China sovereign cryptocurrency taking shape
(12 September 2019 - China) China has appointed a new digital currency head as the People’s Bank of China (PBoC) becomes set to become the first major reserve bank to issue an electronic currency equivalent to control and stabilise the rapidly digitising economy.
Mu Changchun will become the second director of the PBoC research institute on digital currency, replacing Yao Qian. The institute was set up in 2016 to examine the possibility of issuing a sovereign digital currency when commercial tradeable cryptocurrencies started gaining traction before China banned them in 2017. China banned cryptocurrency exchanges and initial coin offerings (ICOs) amid a wide scale effort to de-risk financial markets and regulate shadow banking. The PBoC is in the process of increasing efforts to issue a digital currency version of the Renminbi (RMB), with Facebook set to launch Libra in 2020. It is expected the Libra could underpin US Dollar strength and harm China’s ambition for the RMB to become the leading global reserve currency.
Uruguay has launched a pilot sovereign cryptocurrency program, labelled the 'e-Peso', that drew acclaim from the International Monetary Fund (IMF). Venezuela has a controversial cryptocurrency pilot called 'petro' while Sweden’s Riksbank is exploring the concept of issuing an e-krona. Bank of England (BoE) Governor Mark Carney called for Libra-like reserve currency to end the greenback’s dominance.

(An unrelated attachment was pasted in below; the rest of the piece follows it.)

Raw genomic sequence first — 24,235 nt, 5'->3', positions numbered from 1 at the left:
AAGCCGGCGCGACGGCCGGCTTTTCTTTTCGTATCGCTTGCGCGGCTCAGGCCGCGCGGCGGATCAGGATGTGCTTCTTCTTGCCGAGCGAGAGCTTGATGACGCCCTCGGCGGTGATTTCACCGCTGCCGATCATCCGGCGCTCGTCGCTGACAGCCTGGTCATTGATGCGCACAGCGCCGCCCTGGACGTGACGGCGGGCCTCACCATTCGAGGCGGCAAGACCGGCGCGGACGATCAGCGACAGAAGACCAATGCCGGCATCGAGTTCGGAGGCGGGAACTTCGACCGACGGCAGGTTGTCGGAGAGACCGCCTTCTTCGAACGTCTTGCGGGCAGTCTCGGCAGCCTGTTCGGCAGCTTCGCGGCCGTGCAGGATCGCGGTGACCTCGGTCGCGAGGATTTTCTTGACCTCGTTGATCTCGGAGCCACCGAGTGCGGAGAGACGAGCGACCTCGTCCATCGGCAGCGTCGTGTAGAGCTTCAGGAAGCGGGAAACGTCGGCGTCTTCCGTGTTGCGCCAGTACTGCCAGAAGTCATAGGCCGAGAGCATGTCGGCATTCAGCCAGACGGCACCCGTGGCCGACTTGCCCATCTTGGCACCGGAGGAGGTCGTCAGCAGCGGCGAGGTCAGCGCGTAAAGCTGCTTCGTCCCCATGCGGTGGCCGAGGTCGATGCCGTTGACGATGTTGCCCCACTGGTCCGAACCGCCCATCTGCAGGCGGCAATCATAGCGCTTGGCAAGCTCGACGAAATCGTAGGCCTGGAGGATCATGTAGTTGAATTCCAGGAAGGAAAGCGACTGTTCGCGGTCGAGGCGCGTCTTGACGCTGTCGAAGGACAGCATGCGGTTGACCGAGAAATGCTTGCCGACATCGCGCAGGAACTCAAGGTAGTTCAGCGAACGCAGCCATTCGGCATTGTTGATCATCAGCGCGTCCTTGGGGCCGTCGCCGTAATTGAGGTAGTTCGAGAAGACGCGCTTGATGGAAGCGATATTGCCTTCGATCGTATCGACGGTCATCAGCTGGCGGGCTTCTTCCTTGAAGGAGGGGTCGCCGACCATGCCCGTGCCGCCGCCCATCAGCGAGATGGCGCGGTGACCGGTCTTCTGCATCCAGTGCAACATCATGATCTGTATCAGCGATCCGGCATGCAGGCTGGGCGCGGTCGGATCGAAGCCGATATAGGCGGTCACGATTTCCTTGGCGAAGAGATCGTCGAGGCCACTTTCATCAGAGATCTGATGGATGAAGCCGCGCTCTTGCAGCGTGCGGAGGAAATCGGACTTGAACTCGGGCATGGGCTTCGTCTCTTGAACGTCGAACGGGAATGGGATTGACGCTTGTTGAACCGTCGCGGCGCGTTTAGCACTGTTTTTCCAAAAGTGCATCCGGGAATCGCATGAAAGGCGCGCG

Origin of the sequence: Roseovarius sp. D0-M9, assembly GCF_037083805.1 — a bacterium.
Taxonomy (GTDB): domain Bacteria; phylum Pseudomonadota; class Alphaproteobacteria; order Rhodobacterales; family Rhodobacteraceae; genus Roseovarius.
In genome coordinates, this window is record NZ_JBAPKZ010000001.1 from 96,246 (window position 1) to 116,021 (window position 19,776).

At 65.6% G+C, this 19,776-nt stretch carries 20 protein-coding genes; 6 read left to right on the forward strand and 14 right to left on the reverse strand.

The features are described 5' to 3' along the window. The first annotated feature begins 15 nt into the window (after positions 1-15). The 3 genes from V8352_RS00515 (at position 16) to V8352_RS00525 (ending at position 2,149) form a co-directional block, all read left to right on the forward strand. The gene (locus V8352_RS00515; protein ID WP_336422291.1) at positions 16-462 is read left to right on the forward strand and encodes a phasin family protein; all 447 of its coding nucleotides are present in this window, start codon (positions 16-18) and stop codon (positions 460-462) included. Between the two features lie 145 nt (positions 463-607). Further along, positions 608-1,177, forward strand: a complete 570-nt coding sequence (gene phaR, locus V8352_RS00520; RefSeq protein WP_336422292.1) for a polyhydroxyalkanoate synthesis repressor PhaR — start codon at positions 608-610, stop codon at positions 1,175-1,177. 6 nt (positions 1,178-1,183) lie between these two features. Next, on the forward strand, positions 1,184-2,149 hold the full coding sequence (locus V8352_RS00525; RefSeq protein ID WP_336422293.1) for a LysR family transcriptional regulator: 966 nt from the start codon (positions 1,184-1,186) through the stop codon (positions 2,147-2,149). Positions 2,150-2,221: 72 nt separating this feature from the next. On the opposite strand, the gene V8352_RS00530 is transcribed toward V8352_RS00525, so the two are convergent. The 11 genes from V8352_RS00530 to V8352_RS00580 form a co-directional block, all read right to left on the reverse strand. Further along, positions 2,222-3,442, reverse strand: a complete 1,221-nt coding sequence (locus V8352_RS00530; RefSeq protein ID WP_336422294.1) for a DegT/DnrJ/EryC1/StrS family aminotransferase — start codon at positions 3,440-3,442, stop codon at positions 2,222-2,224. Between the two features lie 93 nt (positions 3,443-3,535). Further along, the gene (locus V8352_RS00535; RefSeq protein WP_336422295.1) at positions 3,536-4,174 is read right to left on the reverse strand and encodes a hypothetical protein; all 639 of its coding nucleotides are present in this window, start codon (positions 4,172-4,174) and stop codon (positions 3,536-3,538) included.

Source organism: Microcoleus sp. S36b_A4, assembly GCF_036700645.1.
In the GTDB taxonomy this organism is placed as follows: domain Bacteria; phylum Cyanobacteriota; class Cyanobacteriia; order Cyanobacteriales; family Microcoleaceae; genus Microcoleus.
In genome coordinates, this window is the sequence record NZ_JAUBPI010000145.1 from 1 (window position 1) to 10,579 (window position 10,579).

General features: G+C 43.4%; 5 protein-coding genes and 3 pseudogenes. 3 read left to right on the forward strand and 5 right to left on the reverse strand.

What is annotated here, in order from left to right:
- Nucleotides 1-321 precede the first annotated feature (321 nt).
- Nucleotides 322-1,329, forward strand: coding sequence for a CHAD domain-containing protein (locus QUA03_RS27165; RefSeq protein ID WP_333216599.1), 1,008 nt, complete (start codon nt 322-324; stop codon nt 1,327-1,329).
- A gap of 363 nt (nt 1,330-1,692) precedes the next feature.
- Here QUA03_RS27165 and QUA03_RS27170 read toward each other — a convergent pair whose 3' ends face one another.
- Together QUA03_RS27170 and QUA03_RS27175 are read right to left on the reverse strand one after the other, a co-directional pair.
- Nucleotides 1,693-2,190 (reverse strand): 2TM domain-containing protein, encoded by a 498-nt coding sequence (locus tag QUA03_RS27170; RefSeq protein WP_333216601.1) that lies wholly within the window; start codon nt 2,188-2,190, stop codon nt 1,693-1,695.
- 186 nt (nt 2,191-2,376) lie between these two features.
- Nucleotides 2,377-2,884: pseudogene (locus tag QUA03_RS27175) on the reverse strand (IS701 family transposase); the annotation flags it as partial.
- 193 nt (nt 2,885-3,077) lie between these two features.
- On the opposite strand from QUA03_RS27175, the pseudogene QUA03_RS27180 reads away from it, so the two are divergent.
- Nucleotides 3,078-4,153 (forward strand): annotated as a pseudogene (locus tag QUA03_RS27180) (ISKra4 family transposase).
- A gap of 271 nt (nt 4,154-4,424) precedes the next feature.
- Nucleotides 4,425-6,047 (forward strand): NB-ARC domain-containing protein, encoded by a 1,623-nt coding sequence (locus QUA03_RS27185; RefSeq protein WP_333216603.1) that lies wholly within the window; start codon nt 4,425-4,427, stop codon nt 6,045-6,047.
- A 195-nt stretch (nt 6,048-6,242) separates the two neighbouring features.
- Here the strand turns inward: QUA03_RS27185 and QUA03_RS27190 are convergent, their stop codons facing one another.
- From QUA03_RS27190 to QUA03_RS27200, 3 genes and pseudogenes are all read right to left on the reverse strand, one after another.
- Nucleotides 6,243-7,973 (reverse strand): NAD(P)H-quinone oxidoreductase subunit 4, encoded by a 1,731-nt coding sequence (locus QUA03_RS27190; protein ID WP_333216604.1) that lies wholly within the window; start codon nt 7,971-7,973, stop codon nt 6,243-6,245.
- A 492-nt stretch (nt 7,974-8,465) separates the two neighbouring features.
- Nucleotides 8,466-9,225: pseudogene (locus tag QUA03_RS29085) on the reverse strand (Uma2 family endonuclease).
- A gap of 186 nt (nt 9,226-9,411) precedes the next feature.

An anonymous survey by the Bank for International Settlements (BIS) revealed most global central banks are participating in theoretical and conceptual research with the exception of the Reserve Bank of Australia (RBA). RBA Governor Philip Lowe considered the creation of an "eAUD" in a speech in 2017 however ultimately found that a convincing case for issuing Australian dollars on distributed ledger technology (DLT) had not yet been made.
In a paper published in the RBA's Bulletin publication, four RBA analysts stated that they see "little likelihood of a material take-up of cryptocurrencies for retail payments in Australia in the foreseeable future". Cryptocurrencies face a trade-off known as the "scalability trilemma" where they can only offer two of the three crucial properties of decentralisation, scalability and security. The paper highlighted that Bitcoin can process ten transactions a second while Australia's New Payments Platform (NPP) that powers BPAY's instant Osko payment system can handle 1,000.
RBA payment policy department analysts Cameron Dark, June Ma, Clare Noone and David Emery also cite the well-publicised issues with cryptocurrency extreme price volatility, commenting "As long as the Australian dollar continues to provide a reliable, low-inflation store of value, and the payments industry continues to work on the efficiency, functionality and resilience of the Australian payments system, it is difficult to envisage cryptocurrencies presenting a compelling proposition that would lead to their widespread use in Australia."